Colin Powell has endorsed Barack Obama. I didn’t see the interview on TV, nor have I read the full transcript, though I’ve seen a bunch of quotes on both TV and on the net. I wanted to write about my first impressions the next day, but got distracted. Today, Maureen Dowd wrote another of her holier-than-thou missives in The NY Times, and it reminded me to get my thoughts out.
First, how unbelievably bold and brave of Colin Powell to endorse Obama two weeks before a practically inevitable victory. If he could only have waited until the day after, so he could be really sure, it would even have been better. I know, I know, better late than never…
Next, while I have enormous respect (or had, at least) for General Powell, that doesn’t negate the fact that his personal judgement hasn’t been exactly spot-on in the past two decades!
First, he strenuously objected to finishing the job in Iraq in 1991, and Bush senior acquiesced to him. It’s possible (perhaps even likely) that none of the current mess (not just the obviously flawed Iraq war!) would ever have come to pass if Powell had not been so insistent back then.
He was then instrumental in shifting sentiment against Iraq when he presented the case for WMD at the U.N. People trusted Powell, and Bush junior was given the power to attack. One of two things have to be correct here:
- Powell believed every word that he said.
- Powell knowingly exaggerated to make the administration’s case.
If #1 is correct, then Powell should be as vilified by the people (Maureen Dowd included) who are so quick to praise him now. After all, they bristle at the thought that Bush/Chaney could have really believed there was a real threat of WMD at the time. It would appear that when you agree with them, you’re a genius. When you disagree, you’re an evil fool. If there was a single person who was most responsible for us going into the Iraq War, it’s Powell.
If #2 is correct, shame on him, and shame on him for ever opening his mouth in public again.
Obviously, I believe #1 is correct, and that he honorably presented the facts as the entire administration believed them to be at the time. Rewriting history to suit one’s needs is another sad fact of life in general, not just political life.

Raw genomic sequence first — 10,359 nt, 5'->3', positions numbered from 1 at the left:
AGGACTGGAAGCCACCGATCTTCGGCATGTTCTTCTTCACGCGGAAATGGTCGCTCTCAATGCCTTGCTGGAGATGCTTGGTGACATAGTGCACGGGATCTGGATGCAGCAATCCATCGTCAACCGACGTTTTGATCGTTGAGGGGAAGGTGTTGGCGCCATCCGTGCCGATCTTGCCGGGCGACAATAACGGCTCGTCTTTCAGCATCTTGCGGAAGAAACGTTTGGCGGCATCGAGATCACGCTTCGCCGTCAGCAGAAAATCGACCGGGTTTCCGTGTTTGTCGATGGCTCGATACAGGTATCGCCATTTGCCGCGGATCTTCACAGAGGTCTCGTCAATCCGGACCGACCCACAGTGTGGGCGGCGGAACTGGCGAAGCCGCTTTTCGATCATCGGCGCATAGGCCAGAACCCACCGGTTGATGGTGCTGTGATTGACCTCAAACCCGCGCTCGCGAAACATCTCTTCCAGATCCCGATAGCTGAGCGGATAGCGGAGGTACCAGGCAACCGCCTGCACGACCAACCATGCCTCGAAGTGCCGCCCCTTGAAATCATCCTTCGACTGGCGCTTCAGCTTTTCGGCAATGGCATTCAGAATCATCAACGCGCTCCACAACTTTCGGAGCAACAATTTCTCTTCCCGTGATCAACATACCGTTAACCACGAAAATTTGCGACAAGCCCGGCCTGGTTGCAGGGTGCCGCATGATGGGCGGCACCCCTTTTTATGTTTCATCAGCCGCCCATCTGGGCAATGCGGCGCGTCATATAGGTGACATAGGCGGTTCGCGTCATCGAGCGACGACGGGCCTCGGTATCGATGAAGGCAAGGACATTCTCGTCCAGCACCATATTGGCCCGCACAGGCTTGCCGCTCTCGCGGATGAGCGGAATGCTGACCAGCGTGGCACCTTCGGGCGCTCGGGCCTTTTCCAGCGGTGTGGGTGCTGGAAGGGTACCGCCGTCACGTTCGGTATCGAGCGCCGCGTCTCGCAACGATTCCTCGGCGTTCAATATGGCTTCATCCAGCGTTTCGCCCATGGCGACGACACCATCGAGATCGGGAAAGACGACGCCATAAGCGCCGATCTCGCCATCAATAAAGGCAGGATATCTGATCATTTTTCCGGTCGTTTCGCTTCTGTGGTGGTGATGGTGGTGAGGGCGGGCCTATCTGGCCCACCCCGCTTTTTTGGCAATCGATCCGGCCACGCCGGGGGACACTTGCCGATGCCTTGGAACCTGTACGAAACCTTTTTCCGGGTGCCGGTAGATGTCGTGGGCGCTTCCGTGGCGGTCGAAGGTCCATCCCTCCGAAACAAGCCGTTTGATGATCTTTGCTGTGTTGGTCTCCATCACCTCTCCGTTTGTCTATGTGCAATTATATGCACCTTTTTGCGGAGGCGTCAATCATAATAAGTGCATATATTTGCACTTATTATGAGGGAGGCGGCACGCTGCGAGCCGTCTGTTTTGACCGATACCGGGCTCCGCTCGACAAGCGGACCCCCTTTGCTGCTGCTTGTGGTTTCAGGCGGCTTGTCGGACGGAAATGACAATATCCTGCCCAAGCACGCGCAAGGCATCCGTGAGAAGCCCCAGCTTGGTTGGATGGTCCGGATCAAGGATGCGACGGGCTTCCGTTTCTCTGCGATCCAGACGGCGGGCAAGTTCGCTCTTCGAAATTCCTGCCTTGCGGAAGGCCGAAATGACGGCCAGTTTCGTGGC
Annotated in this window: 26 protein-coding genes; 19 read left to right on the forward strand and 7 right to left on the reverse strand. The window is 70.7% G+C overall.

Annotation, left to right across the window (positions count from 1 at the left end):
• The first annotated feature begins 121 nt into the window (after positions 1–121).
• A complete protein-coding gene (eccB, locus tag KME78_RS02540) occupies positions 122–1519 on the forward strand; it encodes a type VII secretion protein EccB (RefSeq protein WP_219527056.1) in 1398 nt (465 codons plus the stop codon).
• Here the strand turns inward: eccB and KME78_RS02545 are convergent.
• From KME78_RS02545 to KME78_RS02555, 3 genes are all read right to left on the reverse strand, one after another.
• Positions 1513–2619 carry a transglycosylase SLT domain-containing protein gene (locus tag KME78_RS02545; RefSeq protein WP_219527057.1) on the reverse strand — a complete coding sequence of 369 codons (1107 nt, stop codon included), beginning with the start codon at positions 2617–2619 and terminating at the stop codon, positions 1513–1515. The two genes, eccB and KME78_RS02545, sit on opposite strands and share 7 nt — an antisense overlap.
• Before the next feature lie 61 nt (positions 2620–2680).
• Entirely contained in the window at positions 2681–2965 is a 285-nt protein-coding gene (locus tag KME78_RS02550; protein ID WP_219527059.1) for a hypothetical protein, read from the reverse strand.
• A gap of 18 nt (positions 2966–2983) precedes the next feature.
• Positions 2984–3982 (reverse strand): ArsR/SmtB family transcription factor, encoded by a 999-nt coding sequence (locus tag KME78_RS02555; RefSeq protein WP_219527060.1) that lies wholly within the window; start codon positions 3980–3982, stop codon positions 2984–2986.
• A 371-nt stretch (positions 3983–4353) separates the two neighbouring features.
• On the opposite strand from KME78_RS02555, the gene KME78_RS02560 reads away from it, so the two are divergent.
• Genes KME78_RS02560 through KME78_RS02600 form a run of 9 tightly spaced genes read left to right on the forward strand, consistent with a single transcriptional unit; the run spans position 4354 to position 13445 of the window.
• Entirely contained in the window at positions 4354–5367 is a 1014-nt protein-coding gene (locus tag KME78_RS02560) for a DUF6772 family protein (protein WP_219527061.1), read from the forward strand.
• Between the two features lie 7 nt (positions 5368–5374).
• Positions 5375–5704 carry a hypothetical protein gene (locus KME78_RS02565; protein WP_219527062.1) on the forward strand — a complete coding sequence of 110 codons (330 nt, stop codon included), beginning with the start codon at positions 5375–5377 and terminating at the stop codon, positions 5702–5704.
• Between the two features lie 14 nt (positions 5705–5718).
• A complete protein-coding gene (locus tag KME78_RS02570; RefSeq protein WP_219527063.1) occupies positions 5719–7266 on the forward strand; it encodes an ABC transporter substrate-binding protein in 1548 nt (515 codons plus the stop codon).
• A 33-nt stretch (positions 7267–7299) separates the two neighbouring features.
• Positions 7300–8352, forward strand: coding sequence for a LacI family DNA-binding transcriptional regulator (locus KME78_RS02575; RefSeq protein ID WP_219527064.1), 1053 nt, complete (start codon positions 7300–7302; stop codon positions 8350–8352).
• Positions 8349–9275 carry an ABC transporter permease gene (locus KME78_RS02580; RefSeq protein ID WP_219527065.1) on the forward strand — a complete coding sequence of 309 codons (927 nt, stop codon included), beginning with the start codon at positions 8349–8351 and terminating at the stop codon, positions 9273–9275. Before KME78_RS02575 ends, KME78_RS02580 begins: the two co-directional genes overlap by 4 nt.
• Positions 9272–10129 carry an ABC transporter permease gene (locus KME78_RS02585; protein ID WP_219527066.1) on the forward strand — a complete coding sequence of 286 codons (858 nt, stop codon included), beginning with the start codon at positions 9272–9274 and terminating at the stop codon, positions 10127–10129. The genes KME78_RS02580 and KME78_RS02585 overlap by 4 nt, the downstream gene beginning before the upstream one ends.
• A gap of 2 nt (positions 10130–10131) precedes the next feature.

On to a few of the observations made by Dowd:
But what sent him over the edge and made him realize he had to speak out was when he opened his New Yorker three weeks ago and saw a picture of a mother pressing her head against the gravestone of her son, a 20-year-old soldier who had been killed in Iraq. On the headstone were engraved his name, Kareem Rashad Sultan Khan, his awards — the Purple Heart, the Bronze Star — and a crescent and a star to denote his Islamic faith.
Wow, convenient timing. I am sure that every day before that he was this close to endorsing Obama, but for this last straw. Was there no way for Powell to speak on behalf of American Muslims, indeed Muslims the world over, for the past few years, without endorsing either candidate? No, apparently not. Obama is somehow qualified to be President, because others are painting Muslims as bad, and hinting that Obama is one of them. Wow again.
In a gratifying “have you no sense of decency, Sir and Madam?” moment, Colin Powell went on “Meet the Press” on Sunday and talked about Khan, and the unseemly ways John McCain and Palin have been polarizing the country to try to get elected. It was a tonic to hear someone push back so clearly on ugly innuendo.
Of course it was gratifying. It gratifies Maureen Dowd when a Republican (is he still?) pushes back so clearly on ugly innuendo. Woe betide the Democrat who might point out that the Obama campaign, and the various 527 outfits like MoveOn.org do equally insiduous things, innuendo and all.
Let me be clear: I think that Dowd (and others) are 100% correct when they bemoan the ugliness that is the Republican attack machine against Obama. I have written about that in the past. It disgusts me thoroughly. But, the Democratic machine is just as ugly (in every single way) as the Republican machine, but that never raises the ire of someone like Dowd, unless it’s Hillary’s campaign doing it against Obama.
In other words, it’s only ugly when it’s against your candidate, not becuase the tactic itself is just plain ugly, no matter who uses it.
No wait, I spoke too soon. In the very next paragraph, Dowd indeed calls out the Obama campaign!
Even the Obama campaign has shied away from Muslims. The candidate has gone to synagogues but no mosques, and the campaign was embarrassed when it turned out that two young women in headscarves had not been allowed to stand behind Obama during a speech in Detroit because aides did not want them in the TV shot.
Ah, close, but no cigar. The Obama campaign shied away, but the McCain campaign uses ugly innuendo. Oh well, at least she tried to throw a bone toward fairness.
She closes her piece with the following quote from Powell:
“Experience is helpful,” he says, “but it is judgment that matters.”
Correct. Unfortunately, Powell lacks judgment himself, so we’re back to square one…